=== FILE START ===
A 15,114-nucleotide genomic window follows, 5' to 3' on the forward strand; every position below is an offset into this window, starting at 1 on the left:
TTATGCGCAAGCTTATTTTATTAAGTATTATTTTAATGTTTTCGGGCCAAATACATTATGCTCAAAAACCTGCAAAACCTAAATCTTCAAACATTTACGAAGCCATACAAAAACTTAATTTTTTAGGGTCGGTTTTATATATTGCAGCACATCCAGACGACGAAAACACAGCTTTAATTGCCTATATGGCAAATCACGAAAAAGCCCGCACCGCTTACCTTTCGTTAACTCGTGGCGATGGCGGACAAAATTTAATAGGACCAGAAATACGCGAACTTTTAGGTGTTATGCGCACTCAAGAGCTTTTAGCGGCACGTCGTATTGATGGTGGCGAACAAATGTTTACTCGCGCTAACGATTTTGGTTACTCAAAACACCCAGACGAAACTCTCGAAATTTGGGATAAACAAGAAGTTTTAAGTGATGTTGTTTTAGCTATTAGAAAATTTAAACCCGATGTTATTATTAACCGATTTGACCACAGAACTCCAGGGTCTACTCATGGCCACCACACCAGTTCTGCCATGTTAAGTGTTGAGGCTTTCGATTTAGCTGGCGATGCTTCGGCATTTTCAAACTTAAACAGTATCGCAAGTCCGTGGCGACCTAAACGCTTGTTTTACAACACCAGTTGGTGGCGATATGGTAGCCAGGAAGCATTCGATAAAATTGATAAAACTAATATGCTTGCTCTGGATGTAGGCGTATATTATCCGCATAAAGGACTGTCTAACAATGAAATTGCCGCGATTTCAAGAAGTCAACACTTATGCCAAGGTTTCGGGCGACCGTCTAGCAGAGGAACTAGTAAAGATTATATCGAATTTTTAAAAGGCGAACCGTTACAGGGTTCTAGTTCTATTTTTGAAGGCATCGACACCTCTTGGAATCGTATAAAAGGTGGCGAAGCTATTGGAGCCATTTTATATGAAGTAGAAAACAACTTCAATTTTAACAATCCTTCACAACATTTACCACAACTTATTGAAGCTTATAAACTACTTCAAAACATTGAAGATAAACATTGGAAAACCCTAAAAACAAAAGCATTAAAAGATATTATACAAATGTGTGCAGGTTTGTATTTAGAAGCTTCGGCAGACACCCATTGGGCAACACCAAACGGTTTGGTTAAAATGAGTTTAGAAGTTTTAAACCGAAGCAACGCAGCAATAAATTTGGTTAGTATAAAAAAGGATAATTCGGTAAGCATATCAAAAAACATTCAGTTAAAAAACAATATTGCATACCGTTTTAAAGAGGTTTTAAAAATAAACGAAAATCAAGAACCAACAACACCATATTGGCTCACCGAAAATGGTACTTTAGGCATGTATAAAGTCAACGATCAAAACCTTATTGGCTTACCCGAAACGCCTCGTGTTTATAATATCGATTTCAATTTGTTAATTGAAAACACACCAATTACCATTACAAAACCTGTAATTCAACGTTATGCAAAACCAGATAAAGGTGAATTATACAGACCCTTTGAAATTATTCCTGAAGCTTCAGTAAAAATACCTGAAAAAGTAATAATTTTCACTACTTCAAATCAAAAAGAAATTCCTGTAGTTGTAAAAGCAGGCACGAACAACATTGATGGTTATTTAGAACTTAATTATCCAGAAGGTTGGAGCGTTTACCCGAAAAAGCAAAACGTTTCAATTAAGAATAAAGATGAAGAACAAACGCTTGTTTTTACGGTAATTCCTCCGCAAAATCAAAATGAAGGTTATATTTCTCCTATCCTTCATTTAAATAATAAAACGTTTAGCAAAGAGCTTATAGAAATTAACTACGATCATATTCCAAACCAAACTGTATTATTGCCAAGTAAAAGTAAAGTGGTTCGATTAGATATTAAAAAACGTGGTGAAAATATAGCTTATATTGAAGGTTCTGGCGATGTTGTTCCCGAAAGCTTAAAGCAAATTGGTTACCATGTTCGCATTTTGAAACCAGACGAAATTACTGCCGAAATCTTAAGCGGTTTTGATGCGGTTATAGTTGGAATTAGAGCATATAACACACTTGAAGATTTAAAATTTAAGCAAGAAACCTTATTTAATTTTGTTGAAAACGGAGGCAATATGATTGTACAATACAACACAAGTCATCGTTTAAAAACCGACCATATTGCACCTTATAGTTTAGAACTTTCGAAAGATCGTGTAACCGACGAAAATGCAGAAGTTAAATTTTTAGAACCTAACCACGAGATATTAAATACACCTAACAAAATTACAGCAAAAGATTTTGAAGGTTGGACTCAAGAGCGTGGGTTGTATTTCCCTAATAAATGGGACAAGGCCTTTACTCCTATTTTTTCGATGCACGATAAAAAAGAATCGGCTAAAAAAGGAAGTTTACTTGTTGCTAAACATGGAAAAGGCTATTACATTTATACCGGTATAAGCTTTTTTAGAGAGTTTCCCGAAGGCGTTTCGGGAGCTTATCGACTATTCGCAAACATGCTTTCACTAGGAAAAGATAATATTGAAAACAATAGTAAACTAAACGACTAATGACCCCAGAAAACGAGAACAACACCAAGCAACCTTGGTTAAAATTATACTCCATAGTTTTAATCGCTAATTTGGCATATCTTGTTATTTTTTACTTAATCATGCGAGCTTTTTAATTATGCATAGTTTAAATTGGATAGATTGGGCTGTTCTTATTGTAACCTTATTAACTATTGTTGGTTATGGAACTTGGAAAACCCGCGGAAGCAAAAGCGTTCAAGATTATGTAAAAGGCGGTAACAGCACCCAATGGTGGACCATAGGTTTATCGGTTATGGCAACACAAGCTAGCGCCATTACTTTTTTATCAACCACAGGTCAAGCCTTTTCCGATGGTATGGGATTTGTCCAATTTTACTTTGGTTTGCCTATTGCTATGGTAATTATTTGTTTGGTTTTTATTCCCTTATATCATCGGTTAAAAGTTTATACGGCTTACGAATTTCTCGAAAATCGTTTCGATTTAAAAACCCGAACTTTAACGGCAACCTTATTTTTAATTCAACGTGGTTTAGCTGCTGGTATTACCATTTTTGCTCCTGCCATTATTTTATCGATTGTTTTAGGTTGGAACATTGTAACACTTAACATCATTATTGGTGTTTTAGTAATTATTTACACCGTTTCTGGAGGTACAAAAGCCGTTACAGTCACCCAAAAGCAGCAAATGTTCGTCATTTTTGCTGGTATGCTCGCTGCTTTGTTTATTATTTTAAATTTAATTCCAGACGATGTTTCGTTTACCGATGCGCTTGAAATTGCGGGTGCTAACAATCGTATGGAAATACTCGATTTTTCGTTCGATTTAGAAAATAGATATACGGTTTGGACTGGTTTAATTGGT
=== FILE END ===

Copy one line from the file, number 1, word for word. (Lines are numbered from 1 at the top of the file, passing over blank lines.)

A 15,114-nucleotide genomic window follows, 5' to 3' on the forward strand; every position below is an offset into this window, starting at 1 on the left: